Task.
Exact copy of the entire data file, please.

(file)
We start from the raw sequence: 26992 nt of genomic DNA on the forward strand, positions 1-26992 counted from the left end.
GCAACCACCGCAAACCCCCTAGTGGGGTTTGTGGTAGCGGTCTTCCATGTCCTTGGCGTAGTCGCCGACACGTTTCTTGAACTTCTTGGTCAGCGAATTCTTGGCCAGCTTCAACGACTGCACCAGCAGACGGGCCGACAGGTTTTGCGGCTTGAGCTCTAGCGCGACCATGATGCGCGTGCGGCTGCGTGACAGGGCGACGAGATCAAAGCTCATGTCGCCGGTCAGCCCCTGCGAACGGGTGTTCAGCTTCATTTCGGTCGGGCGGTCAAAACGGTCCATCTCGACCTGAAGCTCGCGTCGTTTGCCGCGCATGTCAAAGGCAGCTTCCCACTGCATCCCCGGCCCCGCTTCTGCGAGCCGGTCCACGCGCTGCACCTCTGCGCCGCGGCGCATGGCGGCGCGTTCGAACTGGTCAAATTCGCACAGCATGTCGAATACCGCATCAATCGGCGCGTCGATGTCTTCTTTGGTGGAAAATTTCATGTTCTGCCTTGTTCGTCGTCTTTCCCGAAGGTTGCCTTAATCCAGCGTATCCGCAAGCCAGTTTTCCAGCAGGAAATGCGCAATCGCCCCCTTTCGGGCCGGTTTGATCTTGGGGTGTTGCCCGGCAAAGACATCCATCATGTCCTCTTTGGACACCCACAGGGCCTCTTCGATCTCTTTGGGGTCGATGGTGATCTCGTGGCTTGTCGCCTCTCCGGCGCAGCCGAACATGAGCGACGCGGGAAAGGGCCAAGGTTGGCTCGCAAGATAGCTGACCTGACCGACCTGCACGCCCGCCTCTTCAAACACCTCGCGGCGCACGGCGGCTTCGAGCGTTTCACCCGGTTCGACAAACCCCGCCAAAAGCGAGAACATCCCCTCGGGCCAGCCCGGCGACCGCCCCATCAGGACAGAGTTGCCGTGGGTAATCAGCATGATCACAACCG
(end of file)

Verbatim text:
We start from the raw sequence: 26992 nt of genomic DNA on the forward strand, positions 1-26992 counted from the left end.
GCAACCACCGCAAACCCCCTAGTGGGGTTTGTGGTAGCGGTCTTCCATGTCCTTGGCGTAGTCGCCGACACGTTTCTTGAACTTCTTGGTCAGCGAATTCTTGGCCAGCTTCAACGACTGCACCAGCAGACGGGCCGACAGGTTTTGCGGCTTGAGCTCTAGCGCGACCATGATGCGCGTGCGGCTGCGTGACAGGGCGACGAGATCAAAGCTCATGTCGCCGGTCAGCCCCTGCGAACGGGTGTTCAGCTTCATTTCGGTCGGGCGGTCAAAACGGTCCATCTCGACCTGAAGCTCGCGTCGTTTGCCGCGCATGTCAAAGGCAGCTTCCCACTGCATCCCCGGCCCCGCTTCTGCGAGCCGGTCCACGCGCTGCACCTCTGCGCCGCGGCGCATGGCGGCGCGTTCGAACTGGTCAAATTCGCACAGCATGTCGAATACCGCATCAATCGGCGCGTCGATGTCTTCTTTGGTGGAAAATTTCATGTTCTGCCTTGTTCGTCGTCTTTCCCGAAGGTTGCCTTAATCCAGCGTATCCGCAAGCCAGTTTTCCAGCAGGAAATGCGCAATCGCCCCCTTTCGGGCCGGTTTGATCTTGGGGTGTTGCCCGGCAAAGACATCCATCATGTCCTCTTTGGACACCCACAGGGCCTCTTCGATCTCTTTGGGGTCGATGGTGATCTCGTGGCTTGTCGCCTCTCCGGCGCAGCCGAACATGAGCGACGCGGGAAAGGGCCAAGGTTGGCTCGCAAGATAGCTGACCTGACCGACCTGCACGCCCGCCTCTTCAAACACCTCGCGGCGCACGGCGGCTTCGAGCGTTTCACCCGGTTCGACAAACCCCGCCAAAAGCGAGAACATCCCCTCGGGCCAGCCCGGCGACCGCCCCATCAGGACAGAGTTGCCGTGGGTAATCAGCATGATCACAACCG